“Troops that are seen to have weaker capabilities are targeted first by the enemy,” he says. In such cases, these allies “may ask us not to come in the first place.”
But another difference is the attitude of the SDF members themselves, all of whom, Hayashi points out, “were born after the war and grew up in a democracy.” He believes that those who join the SDF see its purpose as “defending Japanese people.” That’s why they are reluctant to move beyond the limitations imposed by the Constitution, even if, technically, the very existence of the SDF already violates Article 9.
A different series of interviews published in Tokyo Shimbun on April 8 gets closer to the issue, since the subjects are current members of the SDF speaking under condition of anonymity. One non-commissioned officer in the Marine Self-Defense Forces, still in his 20s, says that when he joined right after high school, he didn’t think about the possibility of going to war.
“I never read the newspaper,” he says, “and it was the same for other recruits.” He didn’t take the job seriously until he was given some responsibility. “Originally, my idea was to build up my body, save money, acquire a skill and quit.” Now that he is treated as an “asset,” he wants to stay longer, but he still has no interest in “politics.”
A GSDF captain in his 30s says that he, too, never thought about going to war. As a university graduate who took the officer’s test, his reasons for joining were different: “I wanted to learn about the world.”
If the SDF status is changed to that of a military force, he says, all members will have to undergo stricter combat training, and lower-level personnel will need to understand why. He isn’t sure if they are ready for the truth.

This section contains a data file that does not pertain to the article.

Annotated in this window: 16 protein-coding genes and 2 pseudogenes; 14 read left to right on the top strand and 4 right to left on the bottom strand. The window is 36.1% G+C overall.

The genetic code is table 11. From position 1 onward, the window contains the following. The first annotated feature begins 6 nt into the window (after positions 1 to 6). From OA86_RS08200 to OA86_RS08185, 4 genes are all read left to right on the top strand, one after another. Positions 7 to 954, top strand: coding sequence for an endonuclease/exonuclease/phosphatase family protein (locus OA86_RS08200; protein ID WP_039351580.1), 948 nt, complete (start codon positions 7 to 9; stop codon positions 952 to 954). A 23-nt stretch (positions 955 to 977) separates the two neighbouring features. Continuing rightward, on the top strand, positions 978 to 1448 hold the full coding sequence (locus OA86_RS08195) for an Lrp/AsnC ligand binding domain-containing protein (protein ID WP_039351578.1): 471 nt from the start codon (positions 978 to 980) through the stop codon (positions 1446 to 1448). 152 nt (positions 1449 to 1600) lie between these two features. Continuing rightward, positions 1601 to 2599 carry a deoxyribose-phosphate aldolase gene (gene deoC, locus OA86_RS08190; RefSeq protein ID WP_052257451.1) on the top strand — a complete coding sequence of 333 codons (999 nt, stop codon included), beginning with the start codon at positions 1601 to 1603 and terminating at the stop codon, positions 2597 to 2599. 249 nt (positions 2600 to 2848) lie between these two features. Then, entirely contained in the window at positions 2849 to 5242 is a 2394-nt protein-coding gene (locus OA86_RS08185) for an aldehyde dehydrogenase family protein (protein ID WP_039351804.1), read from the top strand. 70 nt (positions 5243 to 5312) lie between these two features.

This sentiment is echoed by a “top officer” in the Air Self-Defense Forces, who “never imagined it would come to this,” meaning SDF personnel being sent abroad to fight. He regrets that the government “doesn’t educate (recruits) about the political background” of the push to militarize. His superiors understand that members may quit “en masse” when they find out that they could be shipped off to a war whose stakes have little to do with directly protecting the Japanese people. That’s why the Liberal Democratic Party wants to impose stricter rules. As it stands, any SDF member can quit at any time for any reason. Several years ago, former Defense Minister Shigeru Ishiba talked about “reviving” the court-martial system and the once-dreaded kenpeitai (military police).
It’s a self-evident fact that democracy depends on an informed electorate, and what’s perplexing about these interviews is the sense that even the people most directly affected by the move to militarize don’t know what it entails. That’s as much the fault of the media as it is of the education system. Without such knowledge, all SDF members have to fall back on is Hollywood.
IN FIVE EASY PIECES WITH TAKE 5